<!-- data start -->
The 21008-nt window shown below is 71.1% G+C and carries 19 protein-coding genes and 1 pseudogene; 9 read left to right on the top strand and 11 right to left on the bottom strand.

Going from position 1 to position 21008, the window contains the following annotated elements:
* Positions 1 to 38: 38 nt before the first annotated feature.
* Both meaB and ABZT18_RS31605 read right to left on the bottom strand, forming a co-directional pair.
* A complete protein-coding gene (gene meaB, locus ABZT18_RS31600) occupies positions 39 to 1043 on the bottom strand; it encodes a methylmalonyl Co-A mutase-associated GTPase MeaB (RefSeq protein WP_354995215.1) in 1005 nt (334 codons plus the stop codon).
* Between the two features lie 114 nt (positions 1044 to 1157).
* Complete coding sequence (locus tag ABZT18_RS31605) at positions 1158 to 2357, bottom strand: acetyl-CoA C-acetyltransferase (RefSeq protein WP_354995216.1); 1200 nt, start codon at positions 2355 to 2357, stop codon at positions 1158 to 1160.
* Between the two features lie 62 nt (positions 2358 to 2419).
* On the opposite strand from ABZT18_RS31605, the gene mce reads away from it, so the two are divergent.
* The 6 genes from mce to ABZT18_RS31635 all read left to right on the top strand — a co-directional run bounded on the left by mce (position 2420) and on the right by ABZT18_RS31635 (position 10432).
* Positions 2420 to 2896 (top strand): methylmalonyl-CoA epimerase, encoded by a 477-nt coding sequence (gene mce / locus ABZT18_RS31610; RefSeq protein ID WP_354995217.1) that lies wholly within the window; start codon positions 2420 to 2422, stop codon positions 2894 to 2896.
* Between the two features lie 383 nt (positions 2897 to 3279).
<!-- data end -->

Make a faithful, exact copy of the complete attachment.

The 21008-nt window shown below is 71.1% G+C and carries 19 protein-coding genes and 1 pseudogene; 9 read left to right on the top strand and 11 right to left on the bottom strand.

Going from position 1 to position 21008, the window contains the following annotated elements:
* Positions 1 to 38: 38 nt before the first annotated feature.
* Both meaB and ABZT18_RS31605 read right to left on the bottom strand, forming a co-directional pair.
* A complete protein-coding gene (gene meaB, locus ABZT18_RS31600) occupies positions 39 to 1043 on the bottom strand; it encodes a methylmalonyl Co-A mutase-associated GTPase MeaB (RefSeq protein WP_354995215.1) in 1005 nt (334 codons plus the stop codon).
* Between the two features lie 114 nt (positions 1044 to 1157).
* Complete coding sequence (locus tag ABZT18_RS31605) at positions 1158 to 2357, bottom strand: acetyl-CoA C-acetyltransferase (RefSeq protein WP_354995216.1); 1200 nt, start codon at positions 2355 to 2357, stop codon at positions 1158 to 1160.
* Between the two features lie 62 nt (positions 2358 to 2419).
* On the opposite strand from ABZT18_RS31605, the gene mce reads away from it, so the two are divergent.
* The 6 genes from mce to ABZT18_RS31635 all read left to right on the top strand — a co-directional run bounded on the left by mce (position 2420) and on the right by ABZT18_RS31635 (position 10432).
* Positions 2420 to 2896 (top strand): methylmalonyl-CoA epimerase, encoded by a 477-nt coding sequence (gene mce / locus ABZT18_RS31610; RefSeq protein ID WP_354995217.1) that lies wholly within the window; start codon positions 2420 to 2422, stop codon positions 2894 to 2896.
* Between the two features lie 383 nt (positions 2897 to 3279).